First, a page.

iCloud: Automatic, Everywhere and Often Worthless

iCloud

iCloud is an important feature within iOS, the operating system used by the iPhone, iPad, and iPod Touch. It’s one that Apple is promoting heavily, as seen in their TV ads for it that carry this tagline:

Automatic. Everywhere. iCloud.

That sounds great, as does the elevator pitch for it on the apple.com site:

This is the cloud the way it should be: automatic and effortless. iCloud is seamlessly integrated into your apps, so you can access your content on all your devices.

Sadly, as is so often the case when it comes to iOS and anything to with file and file system access, this wonderful new feature is full of huge shortcomings. One of the biggest of these is the All or Nothing nature of iCloud restores.

On the face of it, iCloud Backup looks like a great feature, and in some ways it is. Any backups that are done with no need for user intervention (so you can’t forget just on the one most critical day) are a damn good thing. Seeing that we have an area of iCloud Backup called Documents and Data, and that it can be turned on and off for individual apps per your preference, is promising.

But …

when you want to do a restore, you cannot select to restore just the data from XYZ app. You can’t choose to just restore apps data, not settings, or vice-versa. There are exactly three apps that can be restored individually via iCloud – Keynote, Numbers, and Pages – Apple’s own iWork suite for iOS. The total for 3rd party apps is Zero.

So if, for example, you really want to get some saved game data back for a game or two, but you don’t want to overwrite contacts and calendar data by restoring from a backup, you’re shit out of luck. It’s all or nothing. Automatic, everywhere, and no choices. And that is absolutely not how backup and restore is supposed to work. If Time Machine on the Mac worked this way nobody in their right mind would ever use it.

Apple have created a superb ecosystem in iOS. This is a part of its one weakest area – access to files has always been clumsy. I’d rather that Apple worried less about integrating Twitter and Facebook into iOS and spent more time giving us a real backup system and maybe baking Dropbox right into the operating system. That would be a million times more useful than Twitter integration.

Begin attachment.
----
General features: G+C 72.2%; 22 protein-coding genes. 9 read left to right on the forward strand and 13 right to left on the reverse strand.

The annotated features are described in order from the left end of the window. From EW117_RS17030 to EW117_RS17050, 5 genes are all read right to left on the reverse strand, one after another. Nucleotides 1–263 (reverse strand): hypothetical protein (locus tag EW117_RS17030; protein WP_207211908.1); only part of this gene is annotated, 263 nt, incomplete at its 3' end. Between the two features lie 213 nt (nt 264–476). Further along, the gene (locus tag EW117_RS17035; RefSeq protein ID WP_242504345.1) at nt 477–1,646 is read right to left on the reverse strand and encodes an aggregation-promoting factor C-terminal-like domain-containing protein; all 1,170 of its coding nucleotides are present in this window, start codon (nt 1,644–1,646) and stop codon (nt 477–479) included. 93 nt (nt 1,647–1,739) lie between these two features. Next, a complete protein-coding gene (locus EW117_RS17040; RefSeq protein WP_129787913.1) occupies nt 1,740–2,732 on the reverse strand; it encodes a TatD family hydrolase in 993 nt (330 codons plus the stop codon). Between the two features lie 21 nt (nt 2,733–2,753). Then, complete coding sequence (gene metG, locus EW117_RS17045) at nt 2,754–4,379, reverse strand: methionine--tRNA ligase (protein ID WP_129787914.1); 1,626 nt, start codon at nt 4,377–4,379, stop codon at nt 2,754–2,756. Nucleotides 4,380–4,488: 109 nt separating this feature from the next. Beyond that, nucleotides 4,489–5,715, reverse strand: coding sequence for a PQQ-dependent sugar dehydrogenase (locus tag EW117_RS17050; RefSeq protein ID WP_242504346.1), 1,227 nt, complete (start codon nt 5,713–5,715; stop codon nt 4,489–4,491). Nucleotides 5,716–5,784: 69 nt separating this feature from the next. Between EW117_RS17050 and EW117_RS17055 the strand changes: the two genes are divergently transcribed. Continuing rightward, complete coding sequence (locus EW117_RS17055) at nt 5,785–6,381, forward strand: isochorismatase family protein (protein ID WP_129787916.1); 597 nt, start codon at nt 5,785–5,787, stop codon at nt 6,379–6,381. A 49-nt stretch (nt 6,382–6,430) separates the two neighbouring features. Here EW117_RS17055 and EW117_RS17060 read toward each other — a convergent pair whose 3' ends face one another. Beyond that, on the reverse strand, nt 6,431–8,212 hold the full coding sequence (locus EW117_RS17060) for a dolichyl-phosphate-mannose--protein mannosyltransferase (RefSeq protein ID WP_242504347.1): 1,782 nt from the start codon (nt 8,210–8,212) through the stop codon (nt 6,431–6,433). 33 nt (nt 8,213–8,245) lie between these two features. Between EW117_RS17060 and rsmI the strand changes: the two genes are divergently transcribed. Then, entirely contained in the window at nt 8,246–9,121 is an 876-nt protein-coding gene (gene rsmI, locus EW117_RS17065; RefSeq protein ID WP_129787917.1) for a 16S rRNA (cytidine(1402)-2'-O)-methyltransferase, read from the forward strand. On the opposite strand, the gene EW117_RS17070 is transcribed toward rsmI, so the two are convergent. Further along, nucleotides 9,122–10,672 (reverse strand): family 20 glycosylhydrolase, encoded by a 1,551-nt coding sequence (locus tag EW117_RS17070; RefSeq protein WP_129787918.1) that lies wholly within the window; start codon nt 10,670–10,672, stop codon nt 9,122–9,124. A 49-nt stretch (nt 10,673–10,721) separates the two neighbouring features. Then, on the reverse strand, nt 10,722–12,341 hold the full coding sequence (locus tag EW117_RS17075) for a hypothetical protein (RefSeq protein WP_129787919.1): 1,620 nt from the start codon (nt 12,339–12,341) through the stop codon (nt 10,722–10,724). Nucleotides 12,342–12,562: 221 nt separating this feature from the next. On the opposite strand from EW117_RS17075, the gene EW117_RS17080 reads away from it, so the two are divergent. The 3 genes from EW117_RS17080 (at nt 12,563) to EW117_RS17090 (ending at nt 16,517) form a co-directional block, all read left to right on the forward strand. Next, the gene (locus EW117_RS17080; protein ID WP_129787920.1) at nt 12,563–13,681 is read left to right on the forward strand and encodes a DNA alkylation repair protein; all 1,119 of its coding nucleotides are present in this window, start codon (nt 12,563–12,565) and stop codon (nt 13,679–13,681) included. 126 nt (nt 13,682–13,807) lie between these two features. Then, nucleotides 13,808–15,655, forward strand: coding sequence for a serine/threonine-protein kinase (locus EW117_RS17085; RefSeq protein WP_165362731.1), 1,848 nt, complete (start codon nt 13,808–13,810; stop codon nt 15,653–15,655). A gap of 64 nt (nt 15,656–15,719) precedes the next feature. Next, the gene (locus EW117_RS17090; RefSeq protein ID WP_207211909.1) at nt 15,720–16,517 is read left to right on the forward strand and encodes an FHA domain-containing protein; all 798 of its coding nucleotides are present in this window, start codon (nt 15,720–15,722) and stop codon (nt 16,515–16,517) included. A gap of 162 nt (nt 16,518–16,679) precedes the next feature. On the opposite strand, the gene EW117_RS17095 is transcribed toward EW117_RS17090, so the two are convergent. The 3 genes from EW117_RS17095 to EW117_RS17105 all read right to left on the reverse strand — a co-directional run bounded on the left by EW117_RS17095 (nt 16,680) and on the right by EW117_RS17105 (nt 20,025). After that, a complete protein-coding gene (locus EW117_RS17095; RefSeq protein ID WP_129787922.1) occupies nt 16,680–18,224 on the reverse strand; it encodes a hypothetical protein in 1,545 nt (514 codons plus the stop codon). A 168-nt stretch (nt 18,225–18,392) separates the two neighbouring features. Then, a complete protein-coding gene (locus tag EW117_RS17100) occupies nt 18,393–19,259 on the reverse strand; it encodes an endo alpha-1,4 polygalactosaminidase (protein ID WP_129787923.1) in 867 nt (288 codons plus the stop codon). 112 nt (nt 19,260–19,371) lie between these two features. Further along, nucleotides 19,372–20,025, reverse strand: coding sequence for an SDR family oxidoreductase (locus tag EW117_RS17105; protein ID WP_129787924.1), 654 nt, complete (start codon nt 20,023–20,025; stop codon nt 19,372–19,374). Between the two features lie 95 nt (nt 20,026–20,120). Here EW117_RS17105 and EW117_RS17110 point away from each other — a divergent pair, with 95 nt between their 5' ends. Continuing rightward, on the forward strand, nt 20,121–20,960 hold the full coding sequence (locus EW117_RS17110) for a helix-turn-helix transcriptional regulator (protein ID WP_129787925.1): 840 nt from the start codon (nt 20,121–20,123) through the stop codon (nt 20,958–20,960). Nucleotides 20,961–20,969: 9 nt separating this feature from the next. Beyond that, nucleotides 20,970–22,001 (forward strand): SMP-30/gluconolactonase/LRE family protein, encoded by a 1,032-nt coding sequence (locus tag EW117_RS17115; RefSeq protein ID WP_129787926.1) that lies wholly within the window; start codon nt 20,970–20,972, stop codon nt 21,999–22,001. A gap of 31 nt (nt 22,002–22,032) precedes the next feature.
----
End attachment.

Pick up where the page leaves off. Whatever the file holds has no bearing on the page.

• Mary S.

    Yes, you are totally correct. This overindulgence on Social media is annoying at the least.

  • Rodney

    You’re totally correct. that is the one thing I miss from Windows mobile, Sprite backup. I miss the ability to backup and restore individual applications.

  • Bob F.

    Frankly, I’d be happy if they just made it work for all Apple apps the way they advertise. No save. Available on any Apple device. Not so much. I don’t see my iPad Notes or GarageBand titles on Mac OS. Disappointing.

  • Ronald

    It is a useless feature, not to mention misleading. It promises to take care of the contents of your product where in reality, it does not do such thing by a long shot.
    It fails to live up to its promise. Another heavily promoted feature which does not live up to its name. Apple is actually no longer worthy of my money.

  • des

    My wife accidentally deleted a keynote file, I darent risk doing a full os restore to get the file back if I do anything wrong it could make things worse and delete more ipad data.

    Crazy, if it was windows I would just go to the recycle bin. If it were dropbox I would be able to get that file back. I hope google or microsoft improve their offerings soon seems like thats the only way apple will compete and offer basic file support features. Its inexcusable that you cant easily recover a file deleted minutes – 24hrs ago.